Opinion: Showdown At The Moscow Corral
2018 Election Creates Sparks
Image by Image by Alexey Yushenkov
The Kremlin has done everything in its power to control Russia’s upcoming presidential election in 2018.
The main opposition candidate, anti-corruption crusader Alexei Navalny, has been recently banned by the election commission due to an embezzlement conviction that his supporters say was politically motivated. They argue that the charges were felony in nature precisely to prevent Mr. Navalny from running, per Russian election law.
His offices have also been raided and he’s been detained multiple times for holding “illegal” rallies across Russia in different cities.
Add to that a recent attack by sausage-throwing bandits in the airport upon returning to Moscow — in addition to having a green chemical liquid thrown in his face, which caused him to travel abroad to Spain for surgery on his left eye.
And yet, Mr. Navalny keeps pushing.
In his most recent affront to Moscow, upon being denied permission to compete against Russian President Vladimir Putin in March’s polls, Mr. Navalny has called for an election boycott.
“I assure you, a huge amount of people will not go to this election, would actively boycott this election,” he said. “Going to the polls right now is to vote for lies and corruption … We refuse to call the reappointment of Putin an election.”
This did not sit well with the Kremlin. Now there are reports that a criminal investigation has been opened against Mr. Navalny for his boycott comments.
To take things up another notch, the 41-year-old Moscow native also called for nationwide rallies in over 85 cities across the Russian Federation to protest what he calls an illegal election contest. This infuriated those in power in Russia.
If there is one thing the Russian leadership despises, and fears, it is civil unrest. The “color revolutions” of recent decades in Ukraine and elsewhere, along with the “Arab Spring,” have shown Moscow in real time what can happen when a political movement spirals beyond control.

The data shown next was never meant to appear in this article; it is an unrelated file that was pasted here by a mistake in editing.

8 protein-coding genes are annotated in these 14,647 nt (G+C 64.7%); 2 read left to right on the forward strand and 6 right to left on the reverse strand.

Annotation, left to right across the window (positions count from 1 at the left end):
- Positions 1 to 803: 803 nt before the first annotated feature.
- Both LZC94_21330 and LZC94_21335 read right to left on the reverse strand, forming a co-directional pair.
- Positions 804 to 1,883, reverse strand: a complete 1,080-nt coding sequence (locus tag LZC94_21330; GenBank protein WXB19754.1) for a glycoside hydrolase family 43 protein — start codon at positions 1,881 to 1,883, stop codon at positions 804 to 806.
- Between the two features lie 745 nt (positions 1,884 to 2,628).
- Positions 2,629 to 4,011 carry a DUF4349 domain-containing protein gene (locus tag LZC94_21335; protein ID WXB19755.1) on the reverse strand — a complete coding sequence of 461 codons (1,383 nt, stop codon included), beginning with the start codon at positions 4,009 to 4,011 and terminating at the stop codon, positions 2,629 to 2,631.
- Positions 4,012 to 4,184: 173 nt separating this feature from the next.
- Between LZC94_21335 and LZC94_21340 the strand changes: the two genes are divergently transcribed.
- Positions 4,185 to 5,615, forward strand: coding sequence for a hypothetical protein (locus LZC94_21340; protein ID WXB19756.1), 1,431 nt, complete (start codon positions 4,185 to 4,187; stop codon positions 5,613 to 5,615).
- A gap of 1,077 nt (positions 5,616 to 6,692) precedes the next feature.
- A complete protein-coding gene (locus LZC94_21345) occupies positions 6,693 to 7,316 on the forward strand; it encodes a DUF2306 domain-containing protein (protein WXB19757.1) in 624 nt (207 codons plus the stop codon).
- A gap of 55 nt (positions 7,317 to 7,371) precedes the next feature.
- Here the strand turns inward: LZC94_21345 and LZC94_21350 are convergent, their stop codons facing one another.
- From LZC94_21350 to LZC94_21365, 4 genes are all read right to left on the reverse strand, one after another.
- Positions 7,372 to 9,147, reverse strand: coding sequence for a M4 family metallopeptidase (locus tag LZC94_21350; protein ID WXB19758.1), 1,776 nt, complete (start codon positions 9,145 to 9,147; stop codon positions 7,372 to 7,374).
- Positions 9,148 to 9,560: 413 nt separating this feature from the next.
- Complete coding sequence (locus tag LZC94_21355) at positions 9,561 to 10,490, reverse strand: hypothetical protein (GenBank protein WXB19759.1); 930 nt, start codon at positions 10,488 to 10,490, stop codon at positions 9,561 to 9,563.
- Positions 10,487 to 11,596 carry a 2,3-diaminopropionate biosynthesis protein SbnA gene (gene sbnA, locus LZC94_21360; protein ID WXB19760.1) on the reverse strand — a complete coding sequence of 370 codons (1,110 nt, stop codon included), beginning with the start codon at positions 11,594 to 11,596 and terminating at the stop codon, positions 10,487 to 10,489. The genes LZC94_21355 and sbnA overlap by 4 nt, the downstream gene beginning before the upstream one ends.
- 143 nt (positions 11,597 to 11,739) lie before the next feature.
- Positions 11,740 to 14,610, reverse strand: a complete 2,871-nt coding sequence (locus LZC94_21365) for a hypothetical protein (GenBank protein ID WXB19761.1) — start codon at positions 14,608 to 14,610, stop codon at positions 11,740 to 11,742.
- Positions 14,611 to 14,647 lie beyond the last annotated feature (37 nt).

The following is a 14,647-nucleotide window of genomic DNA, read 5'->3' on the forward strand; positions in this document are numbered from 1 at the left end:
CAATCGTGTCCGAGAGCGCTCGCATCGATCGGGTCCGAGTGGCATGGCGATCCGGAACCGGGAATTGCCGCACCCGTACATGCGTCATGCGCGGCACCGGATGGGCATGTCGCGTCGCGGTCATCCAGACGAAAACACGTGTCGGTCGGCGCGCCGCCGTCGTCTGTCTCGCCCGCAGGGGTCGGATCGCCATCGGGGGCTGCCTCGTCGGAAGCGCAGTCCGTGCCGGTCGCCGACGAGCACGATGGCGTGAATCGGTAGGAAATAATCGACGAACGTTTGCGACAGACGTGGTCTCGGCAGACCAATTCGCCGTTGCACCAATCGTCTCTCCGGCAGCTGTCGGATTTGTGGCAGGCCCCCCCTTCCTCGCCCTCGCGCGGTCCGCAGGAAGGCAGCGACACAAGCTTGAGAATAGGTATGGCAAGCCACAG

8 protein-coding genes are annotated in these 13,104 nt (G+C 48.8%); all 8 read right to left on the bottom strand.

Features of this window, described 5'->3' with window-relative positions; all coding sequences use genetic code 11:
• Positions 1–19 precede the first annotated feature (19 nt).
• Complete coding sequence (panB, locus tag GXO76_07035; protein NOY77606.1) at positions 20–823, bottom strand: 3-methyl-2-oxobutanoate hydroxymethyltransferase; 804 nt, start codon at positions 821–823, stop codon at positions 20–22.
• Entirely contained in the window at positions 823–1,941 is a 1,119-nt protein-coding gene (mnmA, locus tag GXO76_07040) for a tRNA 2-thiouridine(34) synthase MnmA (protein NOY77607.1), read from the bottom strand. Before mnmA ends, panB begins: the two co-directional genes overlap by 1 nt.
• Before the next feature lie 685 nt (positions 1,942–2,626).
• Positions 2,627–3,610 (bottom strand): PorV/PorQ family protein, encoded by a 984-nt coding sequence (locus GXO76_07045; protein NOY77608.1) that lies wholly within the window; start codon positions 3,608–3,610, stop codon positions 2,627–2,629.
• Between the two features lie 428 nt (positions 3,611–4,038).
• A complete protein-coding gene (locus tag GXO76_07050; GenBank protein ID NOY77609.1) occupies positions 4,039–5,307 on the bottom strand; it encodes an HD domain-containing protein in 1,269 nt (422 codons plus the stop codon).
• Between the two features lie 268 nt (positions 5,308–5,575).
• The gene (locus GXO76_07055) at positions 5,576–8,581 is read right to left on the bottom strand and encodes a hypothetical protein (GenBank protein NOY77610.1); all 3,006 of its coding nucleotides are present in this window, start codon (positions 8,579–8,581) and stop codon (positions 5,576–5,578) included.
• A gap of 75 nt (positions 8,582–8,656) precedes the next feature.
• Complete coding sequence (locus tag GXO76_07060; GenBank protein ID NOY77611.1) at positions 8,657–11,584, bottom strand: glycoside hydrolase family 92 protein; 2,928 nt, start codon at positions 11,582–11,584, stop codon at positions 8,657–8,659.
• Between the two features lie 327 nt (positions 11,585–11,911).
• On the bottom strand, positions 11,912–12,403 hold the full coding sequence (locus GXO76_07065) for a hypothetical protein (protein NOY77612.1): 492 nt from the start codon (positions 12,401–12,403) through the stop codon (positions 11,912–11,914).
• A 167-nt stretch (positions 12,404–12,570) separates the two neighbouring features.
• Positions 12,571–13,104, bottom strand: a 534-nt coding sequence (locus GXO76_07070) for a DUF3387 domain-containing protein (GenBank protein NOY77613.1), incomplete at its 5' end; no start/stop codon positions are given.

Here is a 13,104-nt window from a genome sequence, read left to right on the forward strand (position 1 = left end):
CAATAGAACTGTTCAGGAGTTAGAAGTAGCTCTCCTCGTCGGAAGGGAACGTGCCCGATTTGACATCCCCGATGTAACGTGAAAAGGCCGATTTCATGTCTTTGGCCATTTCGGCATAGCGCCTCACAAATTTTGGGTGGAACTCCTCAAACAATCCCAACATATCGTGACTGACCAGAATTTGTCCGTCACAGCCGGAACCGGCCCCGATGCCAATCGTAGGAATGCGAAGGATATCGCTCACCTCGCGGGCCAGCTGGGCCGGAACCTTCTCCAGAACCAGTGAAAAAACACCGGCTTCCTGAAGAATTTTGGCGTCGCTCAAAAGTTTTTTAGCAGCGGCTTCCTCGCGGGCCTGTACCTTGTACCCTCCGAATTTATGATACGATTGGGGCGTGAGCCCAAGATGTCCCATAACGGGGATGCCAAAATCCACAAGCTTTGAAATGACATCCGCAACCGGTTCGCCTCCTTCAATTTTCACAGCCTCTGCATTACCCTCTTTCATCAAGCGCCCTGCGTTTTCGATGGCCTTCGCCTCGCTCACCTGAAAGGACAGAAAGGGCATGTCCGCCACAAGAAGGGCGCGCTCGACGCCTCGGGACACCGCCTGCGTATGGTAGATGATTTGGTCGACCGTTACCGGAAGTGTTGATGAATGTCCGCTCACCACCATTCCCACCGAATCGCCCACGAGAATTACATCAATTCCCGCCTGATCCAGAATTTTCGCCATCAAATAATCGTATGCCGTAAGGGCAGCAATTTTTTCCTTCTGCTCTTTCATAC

The problem with oligarchs in power is that their whole way of life and business interests are intertwined with holding onto the seats of power. If they get swept aside, billions in business deals, contracts, and all the luxury the accompanies it, could be lost quickly as well.
Most likely, the theatrics coming out of the Russian side of the Syrian theater, the declarations that the Islamic State is defeated, and Russia is removing troops (although they also just announced a permanent presence in the Mediterranean and the air base at Khmeimim), are meant for the domestic population to hear just before the election.
The Russian people have seen their standards of living decline, and social services cut in favor of military spending over the last several years.
In short, the trappings exist right now for a good old-fashioned spate of civil disobedience.
The Kremlin knows this. They thought they had all the T’s crossed and the I’s dotted. Then along comes Mr. Navalny calling for massive demonstrations across Russia a mere few weeks before the nation goes to vote.
If Mr. Putin pushes back too hard against Mr. Navalny, he could be outed as too authoritarian and his carefully crafted PR campaign and image could be tarnished. If he goes to soft, and let’s Mr. Navalny keep going, Russia could be in for some serious political unrest.
We have a showdown at the Moscow corral.
My bet is on Mr. Putin. I think he will shut Mr. Navalny down by any means necessary. There is simply too much on the line for the government he has built over the last few decades.
Mr. Putin is also counting on the Russian people, who are in no mood for a revolution, as they have seen how that can work out. The Bolsheviks destroyed Russia for a hundred years, with no idea what to put in its place.
In any event, the next few weeks in the Russian Federation will be extremely interesting. Get the popcorn.
Originally posted at The Washington Times